What do you do when you face the impossible?  Of course, that impossible thing could be all sorts of different situations from being outnumbered, to facing impending deadlines, to going back to school as an adult, to a difficult situation at work, to facing down a rival or a bully, or finding your way through a difficult financial situation, to being lost, alone, and afraid, and all sorts of other things.  And, naturally, since we’re talking about overcoming giants, we’re going to begin with the story that even secular writers talk about when they try to describe impossible situations, and that is, not surprisingly, the story of David and Goliath.  And because we’re starting with that familiar story, and because I don’t want to skip over too many important parts of it, today’s message is more Bible story than it is sermon, but I’m sure that I will manage to throw in a few good words along the way to tie thing together. 

But, because the story of David and Goliath is so long, we’re going to start somewhere in the middle.  We begin reading in 1 Samuel 17:1a, 4-49:

17:1 Now the Philistines gathered their forces for war and assembled at Sokoh in Judah.

A champion named Goliath, who was from Gath, came out of the Philistine camp. His height was six cubits and a span. [about 9’ 9” – for reference, Shaquille O’Neill is 7’1”] He had a bronze helmet on his head and wore a coat of scale armor of bronze weighing five thousand shekels [125 lbs.]; on his legs he wore bronze greaves, and a bronze javelin was slung on his back. His spear shaft was like a weaver’s rod, and its iron point weighed six hundred shekels [15 lbs.]. His shield bearer went ahead of him.

Goliath stood and shouted to the ranks of Israel, “Why do you come out and line up for battle? Am I not a Philistine, and are you not the servants of Saul? Choose a man and have him come down to me. If he is able to fight and kill me, we will become your subjects; but if I overcome him and kill him, you will become our subjects and serve us.” 10 Then the Philistine said, “This day I defy the armies of Israel! Give me a man and let us fight each other.” 11 On hearing the Philistine’s words, Saul and all the Israelites were dismayed and terrified.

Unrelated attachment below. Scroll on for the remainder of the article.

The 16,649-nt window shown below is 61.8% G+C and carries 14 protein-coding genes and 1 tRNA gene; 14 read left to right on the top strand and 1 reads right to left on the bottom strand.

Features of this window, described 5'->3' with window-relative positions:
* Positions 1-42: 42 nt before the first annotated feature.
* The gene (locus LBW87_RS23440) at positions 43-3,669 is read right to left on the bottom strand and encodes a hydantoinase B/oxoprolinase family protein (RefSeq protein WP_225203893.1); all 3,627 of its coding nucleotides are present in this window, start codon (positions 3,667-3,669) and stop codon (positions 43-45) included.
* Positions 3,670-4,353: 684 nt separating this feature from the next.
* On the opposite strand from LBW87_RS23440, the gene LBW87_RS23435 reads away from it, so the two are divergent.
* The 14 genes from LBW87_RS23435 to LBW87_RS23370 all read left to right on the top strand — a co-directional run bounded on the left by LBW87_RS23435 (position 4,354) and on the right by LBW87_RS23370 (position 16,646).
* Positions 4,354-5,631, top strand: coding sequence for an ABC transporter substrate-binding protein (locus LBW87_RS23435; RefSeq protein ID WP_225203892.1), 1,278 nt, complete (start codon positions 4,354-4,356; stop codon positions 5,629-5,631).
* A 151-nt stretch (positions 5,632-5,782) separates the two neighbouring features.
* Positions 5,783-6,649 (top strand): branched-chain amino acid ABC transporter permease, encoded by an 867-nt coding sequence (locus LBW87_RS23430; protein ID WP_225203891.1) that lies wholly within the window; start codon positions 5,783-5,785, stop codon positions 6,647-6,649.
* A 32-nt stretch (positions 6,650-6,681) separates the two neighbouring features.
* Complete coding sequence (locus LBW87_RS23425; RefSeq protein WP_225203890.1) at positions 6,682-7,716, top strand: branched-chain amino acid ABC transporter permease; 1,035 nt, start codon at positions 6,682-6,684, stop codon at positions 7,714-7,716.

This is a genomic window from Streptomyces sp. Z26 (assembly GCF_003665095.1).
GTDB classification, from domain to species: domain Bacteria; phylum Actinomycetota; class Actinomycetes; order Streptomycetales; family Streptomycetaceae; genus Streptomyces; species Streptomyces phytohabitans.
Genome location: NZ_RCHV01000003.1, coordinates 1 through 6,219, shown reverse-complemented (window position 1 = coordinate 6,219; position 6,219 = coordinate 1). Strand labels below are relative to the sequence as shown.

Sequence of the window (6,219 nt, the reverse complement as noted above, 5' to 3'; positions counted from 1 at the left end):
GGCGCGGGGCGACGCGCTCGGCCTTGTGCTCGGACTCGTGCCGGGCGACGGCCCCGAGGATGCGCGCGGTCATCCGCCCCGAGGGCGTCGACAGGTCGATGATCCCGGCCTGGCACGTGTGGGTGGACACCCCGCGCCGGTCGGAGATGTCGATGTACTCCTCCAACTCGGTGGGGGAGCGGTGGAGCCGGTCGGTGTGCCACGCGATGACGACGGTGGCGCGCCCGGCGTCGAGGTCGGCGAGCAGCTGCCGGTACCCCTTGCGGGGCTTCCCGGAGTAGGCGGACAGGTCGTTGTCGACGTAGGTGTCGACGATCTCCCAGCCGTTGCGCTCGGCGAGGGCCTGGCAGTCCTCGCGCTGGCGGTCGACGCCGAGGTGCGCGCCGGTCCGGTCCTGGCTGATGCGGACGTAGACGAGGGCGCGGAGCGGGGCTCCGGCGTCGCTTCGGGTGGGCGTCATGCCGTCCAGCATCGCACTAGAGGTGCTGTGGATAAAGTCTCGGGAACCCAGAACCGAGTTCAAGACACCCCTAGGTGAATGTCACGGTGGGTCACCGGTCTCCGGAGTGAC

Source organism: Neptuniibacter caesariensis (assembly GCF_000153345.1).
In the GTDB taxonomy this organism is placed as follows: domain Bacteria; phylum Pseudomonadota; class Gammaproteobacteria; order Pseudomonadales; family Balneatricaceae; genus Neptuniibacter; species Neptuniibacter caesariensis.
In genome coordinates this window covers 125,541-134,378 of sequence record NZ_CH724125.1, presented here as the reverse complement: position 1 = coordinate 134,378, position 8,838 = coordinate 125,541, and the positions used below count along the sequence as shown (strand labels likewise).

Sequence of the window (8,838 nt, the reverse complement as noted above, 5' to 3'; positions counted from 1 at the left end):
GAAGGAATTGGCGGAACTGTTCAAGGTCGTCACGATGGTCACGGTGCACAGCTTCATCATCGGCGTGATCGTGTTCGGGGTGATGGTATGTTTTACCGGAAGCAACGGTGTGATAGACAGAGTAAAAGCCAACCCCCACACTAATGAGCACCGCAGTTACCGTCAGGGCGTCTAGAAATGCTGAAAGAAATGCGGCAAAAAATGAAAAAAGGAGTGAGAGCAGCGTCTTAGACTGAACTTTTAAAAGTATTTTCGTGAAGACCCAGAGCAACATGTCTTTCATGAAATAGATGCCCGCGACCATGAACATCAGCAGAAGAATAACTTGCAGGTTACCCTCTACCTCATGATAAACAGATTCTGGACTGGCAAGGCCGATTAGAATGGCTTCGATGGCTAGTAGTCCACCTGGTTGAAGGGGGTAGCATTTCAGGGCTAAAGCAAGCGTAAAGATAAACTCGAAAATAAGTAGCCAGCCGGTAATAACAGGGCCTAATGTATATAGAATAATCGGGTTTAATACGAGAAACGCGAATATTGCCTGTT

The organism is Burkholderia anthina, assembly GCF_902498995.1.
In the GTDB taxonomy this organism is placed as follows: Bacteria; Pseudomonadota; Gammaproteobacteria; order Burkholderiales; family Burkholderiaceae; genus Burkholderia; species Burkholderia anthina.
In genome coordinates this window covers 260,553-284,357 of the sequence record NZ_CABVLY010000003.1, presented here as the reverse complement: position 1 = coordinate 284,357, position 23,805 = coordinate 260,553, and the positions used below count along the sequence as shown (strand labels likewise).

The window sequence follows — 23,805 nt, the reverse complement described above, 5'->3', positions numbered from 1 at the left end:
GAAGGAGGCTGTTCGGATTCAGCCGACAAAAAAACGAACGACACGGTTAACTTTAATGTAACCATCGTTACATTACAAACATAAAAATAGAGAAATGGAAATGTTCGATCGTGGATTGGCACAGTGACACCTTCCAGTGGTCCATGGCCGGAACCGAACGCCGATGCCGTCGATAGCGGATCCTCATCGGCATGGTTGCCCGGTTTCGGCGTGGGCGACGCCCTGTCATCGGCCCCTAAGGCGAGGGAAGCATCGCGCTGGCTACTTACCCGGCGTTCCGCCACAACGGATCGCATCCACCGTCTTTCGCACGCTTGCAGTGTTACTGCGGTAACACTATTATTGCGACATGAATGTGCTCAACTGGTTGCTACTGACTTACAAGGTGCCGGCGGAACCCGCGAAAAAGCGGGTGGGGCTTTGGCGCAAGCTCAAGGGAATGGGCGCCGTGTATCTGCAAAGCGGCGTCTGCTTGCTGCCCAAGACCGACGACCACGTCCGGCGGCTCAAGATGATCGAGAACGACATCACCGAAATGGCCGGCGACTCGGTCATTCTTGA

12 Now David was the son of an Ephrathite named Jesse, who was from Bethlehem in Judah. Jesse had eight sons, and in Saul’s time he was very old. 13 Jesse’s three oldest sons had followed Saul to the war: The firstborn was Eliab; the second, Abinadab; and the third, Shammah. 14 David was the youngest. The three oldest followed Saul, 15 but David went back and forth from Saul to tend his father’s sheep at Bethlehem.

16 For forty days the Philistine came forward every morning and evening and took his stand.

17 Now Jesse said to his son David, “Take this ephah [about 36 lbs.] of roasted grain and these ten loaves of bread for your brothers and hurry to their camp. 18 Take along these ten cheeses to the commander of their unit. See how your brothers are and bring back some assurance[token] from them. 19 They are with Saul and all the men of Israel in the Valley of Elah, fighting against the Philistines.”